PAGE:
Isaiah 41:19
Parallel Verses
New American Standard Bible
"I will put the cedar in the wilderness, The acacia and the myrtle and the olive tree; I will place the juniper in the desert Together with the box tree and the cypress,

King James Bible
I will plant in the wilderness the cedar, the shittah tree, and the myrtle, and the oil tree; I will set in the desert the fir tree, and the pine, and the box tree together:

Darby Bible Translation
I will give in the wilderness the cedar, acacia, myrtle, and oleaster; I will set in the desert the cypress, pine, and box-tree together;

World English Bible
I will put cedar, acacia, myrtle, and oil trees in the wilderness. I will set fir trees, pine, and box trees together in the desert;

Young's Literal Translation
I give in a wilderness the cedar, Shittah, and myrtle, and oil-tree, I set in a desert the fir-pine and box-wood together.

Isaiah 41:19 Parallel
Commentary
Barnes' Notes on the Bible

I will plant in the wilderness - The image in this verse is one that is frequent in Isaiah. It is designed to show that God would furnish for his people abundant consolations, and that he would furnish unanticipated sources of comfort, and would remove from them their anticipated trials and calamities. The image refers to the return of the exiles to their own land. That journey lay through Arabia Deserta - a vast desert - where they would naturally expect to meet with nothing but barren hills, naked rocks, parched plains, and burning sands. God says that he would bless them in the same manner as if in that desolate wilderness he should plant the cedar, the acacia, the myrtle, and the fir-tree, and should make the whole distance a grove, where fountains would bubble along their way, and streams burst forth from the hills (compare the notes at Isaiah 32:15).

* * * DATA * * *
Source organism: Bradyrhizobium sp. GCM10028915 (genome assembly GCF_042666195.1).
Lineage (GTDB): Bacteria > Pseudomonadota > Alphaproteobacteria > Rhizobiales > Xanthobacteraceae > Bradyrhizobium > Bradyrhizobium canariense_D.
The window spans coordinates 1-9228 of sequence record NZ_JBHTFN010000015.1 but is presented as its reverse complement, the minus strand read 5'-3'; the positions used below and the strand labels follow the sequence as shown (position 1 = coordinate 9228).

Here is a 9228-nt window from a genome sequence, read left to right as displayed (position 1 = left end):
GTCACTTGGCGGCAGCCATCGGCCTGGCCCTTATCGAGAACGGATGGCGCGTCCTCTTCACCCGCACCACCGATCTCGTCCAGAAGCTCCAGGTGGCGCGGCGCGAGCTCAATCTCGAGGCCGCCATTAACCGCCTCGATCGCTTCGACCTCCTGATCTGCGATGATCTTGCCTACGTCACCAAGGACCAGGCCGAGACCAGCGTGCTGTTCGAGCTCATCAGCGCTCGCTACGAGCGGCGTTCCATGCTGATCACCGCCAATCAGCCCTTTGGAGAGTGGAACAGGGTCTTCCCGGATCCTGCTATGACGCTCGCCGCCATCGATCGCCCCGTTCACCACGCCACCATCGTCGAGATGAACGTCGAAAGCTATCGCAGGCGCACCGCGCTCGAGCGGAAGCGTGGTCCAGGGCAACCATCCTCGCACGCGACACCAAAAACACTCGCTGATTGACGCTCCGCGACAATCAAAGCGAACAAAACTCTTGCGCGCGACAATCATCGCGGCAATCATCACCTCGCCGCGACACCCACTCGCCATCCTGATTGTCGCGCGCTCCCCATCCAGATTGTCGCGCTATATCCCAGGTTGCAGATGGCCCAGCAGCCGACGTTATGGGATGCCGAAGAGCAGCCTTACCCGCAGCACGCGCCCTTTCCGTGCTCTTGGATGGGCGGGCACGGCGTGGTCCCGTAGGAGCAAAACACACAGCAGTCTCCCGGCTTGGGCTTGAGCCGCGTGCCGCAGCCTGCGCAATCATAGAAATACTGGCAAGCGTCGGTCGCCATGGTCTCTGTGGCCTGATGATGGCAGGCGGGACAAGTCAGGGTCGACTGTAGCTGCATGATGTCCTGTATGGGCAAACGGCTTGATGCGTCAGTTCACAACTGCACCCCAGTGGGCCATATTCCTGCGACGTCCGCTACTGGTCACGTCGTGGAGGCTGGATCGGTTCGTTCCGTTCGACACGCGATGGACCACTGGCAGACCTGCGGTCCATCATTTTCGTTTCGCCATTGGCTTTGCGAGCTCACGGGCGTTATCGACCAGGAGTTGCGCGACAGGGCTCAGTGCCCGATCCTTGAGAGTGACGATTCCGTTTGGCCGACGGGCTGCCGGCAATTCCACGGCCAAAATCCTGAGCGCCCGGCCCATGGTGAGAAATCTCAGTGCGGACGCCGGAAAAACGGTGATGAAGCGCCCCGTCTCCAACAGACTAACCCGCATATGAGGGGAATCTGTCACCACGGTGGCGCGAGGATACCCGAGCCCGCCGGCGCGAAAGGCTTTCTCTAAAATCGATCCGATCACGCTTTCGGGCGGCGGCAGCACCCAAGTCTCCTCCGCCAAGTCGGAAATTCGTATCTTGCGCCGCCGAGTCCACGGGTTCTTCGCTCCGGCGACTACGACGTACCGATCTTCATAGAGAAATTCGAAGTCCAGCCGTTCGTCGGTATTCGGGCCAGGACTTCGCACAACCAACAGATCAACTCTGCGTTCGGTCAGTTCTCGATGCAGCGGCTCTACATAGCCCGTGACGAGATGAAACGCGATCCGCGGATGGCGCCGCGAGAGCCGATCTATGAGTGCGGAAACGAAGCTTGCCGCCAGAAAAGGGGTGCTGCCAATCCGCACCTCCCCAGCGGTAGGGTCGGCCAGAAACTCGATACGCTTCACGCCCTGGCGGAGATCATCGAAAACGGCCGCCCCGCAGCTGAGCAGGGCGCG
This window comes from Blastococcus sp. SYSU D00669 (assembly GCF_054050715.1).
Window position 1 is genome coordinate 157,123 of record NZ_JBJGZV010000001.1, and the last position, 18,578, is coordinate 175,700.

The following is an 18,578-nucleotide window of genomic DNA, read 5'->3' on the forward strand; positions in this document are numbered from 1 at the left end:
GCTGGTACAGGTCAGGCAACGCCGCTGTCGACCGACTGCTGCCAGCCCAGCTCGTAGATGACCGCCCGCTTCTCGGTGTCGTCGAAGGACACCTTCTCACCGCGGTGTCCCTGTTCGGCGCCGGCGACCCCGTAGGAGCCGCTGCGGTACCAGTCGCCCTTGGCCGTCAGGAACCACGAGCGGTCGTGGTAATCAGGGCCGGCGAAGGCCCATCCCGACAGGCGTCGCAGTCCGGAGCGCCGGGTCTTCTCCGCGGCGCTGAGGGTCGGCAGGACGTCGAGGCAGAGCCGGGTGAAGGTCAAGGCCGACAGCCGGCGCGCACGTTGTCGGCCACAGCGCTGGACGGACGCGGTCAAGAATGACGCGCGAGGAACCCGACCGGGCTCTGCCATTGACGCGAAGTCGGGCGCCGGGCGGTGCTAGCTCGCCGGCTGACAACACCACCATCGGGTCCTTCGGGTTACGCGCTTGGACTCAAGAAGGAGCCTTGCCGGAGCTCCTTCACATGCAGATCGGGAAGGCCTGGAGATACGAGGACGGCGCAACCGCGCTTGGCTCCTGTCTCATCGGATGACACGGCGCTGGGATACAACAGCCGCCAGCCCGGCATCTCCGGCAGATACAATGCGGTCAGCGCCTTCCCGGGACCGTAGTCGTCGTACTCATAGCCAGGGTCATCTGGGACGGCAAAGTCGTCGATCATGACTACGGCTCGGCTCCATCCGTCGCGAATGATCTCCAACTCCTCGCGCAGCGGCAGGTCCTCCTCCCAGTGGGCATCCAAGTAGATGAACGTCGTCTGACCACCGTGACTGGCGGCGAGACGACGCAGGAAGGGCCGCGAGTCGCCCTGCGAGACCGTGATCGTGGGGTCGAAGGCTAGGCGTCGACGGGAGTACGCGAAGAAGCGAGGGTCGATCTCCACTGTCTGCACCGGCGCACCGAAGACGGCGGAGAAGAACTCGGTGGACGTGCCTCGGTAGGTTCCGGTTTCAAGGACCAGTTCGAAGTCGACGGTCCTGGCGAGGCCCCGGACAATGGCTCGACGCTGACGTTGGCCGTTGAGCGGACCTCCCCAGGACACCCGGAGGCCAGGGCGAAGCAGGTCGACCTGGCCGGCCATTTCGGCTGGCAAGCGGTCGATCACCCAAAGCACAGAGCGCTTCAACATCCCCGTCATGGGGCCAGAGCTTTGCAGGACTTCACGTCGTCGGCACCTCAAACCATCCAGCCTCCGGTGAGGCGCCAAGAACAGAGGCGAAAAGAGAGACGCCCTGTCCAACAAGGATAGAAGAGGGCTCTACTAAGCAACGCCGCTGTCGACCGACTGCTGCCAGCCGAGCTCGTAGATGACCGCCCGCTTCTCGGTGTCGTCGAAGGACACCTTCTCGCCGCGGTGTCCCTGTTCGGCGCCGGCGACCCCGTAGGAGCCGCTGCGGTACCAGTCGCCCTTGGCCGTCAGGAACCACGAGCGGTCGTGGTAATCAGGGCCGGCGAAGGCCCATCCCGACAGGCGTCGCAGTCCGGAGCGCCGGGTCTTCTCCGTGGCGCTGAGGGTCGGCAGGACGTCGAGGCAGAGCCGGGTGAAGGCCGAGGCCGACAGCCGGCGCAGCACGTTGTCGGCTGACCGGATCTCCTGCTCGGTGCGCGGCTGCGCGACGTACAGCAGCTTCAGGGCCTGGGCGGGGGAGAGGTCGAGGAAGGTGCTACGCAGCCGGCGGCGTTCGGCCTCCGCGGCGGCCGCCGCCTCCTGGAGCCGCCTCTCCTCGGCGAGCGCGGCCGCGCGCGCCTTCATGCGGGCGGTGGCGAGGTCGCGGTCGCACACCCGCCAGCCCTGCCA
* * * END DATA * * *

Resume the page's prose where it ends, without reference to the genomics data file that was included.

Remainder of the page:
The cedar - The large and beautiful cedar, with lofty height, and extended branches such as grew on Lebanon (compare Isaiah 9:10, note; Isaiah 37:24, note).

The shittah-tree - This is the Hebrew name without change, שׁטה shı̂ṭṭâh. The Vulgate is spinam. The Septuagint renders it, Πύξον Puchon - 'The box.' Lowth renders it, 'The acacia.' Probably the acacia, or the spina AEgyptiaca - the Egyptian thorn of the ancients - is intended by it. It is a large tree, growing abundantly in Egypt and Arabia, and is the tree from which the gum-arabic is obtained. It is covered with large black thorns, and the wood is hard, and, when old, resembles ebony.

And the myrtle - The myrtle is a tree which rises with a shrubby upright stem, eight or ten feet high. Its branches form a dense, full head, closely garnished with oval lanceolate leaves. It has numerous small pale flowers from the axillas, singly on each footstalk (Encyc.) There are several species of the myrtle, and they are especially distinguished for their forming a dense and close top, and thus constituting a valuable tree for shade. It is a tree that grows with great rapidity.